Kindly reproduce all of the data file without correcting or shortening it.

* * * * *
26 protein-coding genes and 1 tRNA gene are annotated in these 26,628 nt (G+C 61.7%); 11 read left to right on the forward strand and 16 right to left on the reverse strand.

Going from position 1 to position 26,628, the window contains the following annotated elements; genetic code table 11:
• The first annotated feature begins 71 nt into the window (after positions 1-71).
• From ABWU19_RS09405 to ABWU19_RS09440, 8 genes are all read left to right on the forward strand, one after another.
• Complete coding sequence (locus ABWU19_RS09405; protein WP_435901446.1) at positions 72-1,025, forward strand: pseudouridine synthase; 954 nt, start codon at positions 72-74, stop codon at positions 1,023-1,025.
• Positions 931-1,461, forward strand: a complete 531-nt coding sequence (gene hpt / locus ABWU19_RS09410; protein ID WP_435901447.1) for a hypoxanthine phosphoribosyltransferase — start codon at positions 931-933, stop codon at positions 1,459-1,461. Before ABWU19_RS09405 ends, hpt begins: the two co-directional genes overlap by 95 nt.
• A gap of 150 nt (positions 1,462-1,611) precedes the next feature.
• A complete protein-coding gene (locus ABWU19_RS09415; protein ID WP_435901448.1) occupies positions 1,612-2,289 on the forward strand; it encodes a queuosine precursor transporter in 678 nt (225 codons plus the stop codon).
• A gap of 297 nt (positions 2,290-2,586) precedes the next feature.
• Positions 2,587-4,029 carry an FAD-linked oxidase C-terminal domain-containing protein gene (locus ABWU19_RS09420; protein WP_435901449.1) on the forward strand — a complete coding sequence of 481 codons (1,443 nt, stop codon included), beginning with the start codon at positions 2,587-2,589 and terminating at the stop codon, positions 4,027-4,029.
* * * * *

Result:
26 protein-coding genes and 1 tRNA gene are annotated in these 26,628 nt (G+C 61.7%); 11 read left to right on the forward strand and 16 right to left on the reverse strand.

Going from position 1 to position 26,628, the window contains the following annotated elements; genetic code table 11:
• The first annotated feature begins 71 nt into the window (after positions 1-71).
• From ABWU19_RS09405 to ABWU19_RS09440, 8 genes are all read left to right on the forward strand, one after another.
• Complete coding sequence (locus ABWU19_RS09405; protein WP_435901446.1) at positions 72-1,025, forward strand: pseudouridine synthase; 954 nt, start codon at positions 72-74, stop codon at positions 1,023-1,025.
• Positions 931-1,461, forward strand: a complete 531-nt coding sequence (gene hpt / locus ABWU19_RS09410; protein ID WP_435901447.1) for a hypoxanthine phosphoribosyltransferase — start codon at positions 931-933, stop codon at positions 1,459-1,461. Before ABWU19_RS09405 ends, hpt begins: the two co-directional genes overlap by 95 nt.
• A gap of 150 nt (positions 1,462-1,611) precedes the next feature.
• A complete protein-coding gene (locus ABWU19_RS09415; protein ID WP_435901448.1) occupies positions 1,612-2,289 on the forward strand; it encodes a queuosine precursor transporter in 678 nt (225 codons plus the stop codon).
• A gap of 297 nt (positions 2,290-2,586) precedes the next feature.
• Positions 2,587-4,029 carry an FAD-linked oxidase C-terminal domain-containing protein gene (locus ABWU19_RS09420; protein WP_435901449.1) on the forward strand — a complete coding sequence of 481 codons (1,443 nt, stop codon included), beginning with the start codon at positions 2,587-2,589 and terminating at the stop codon, positions 4,027-4,029.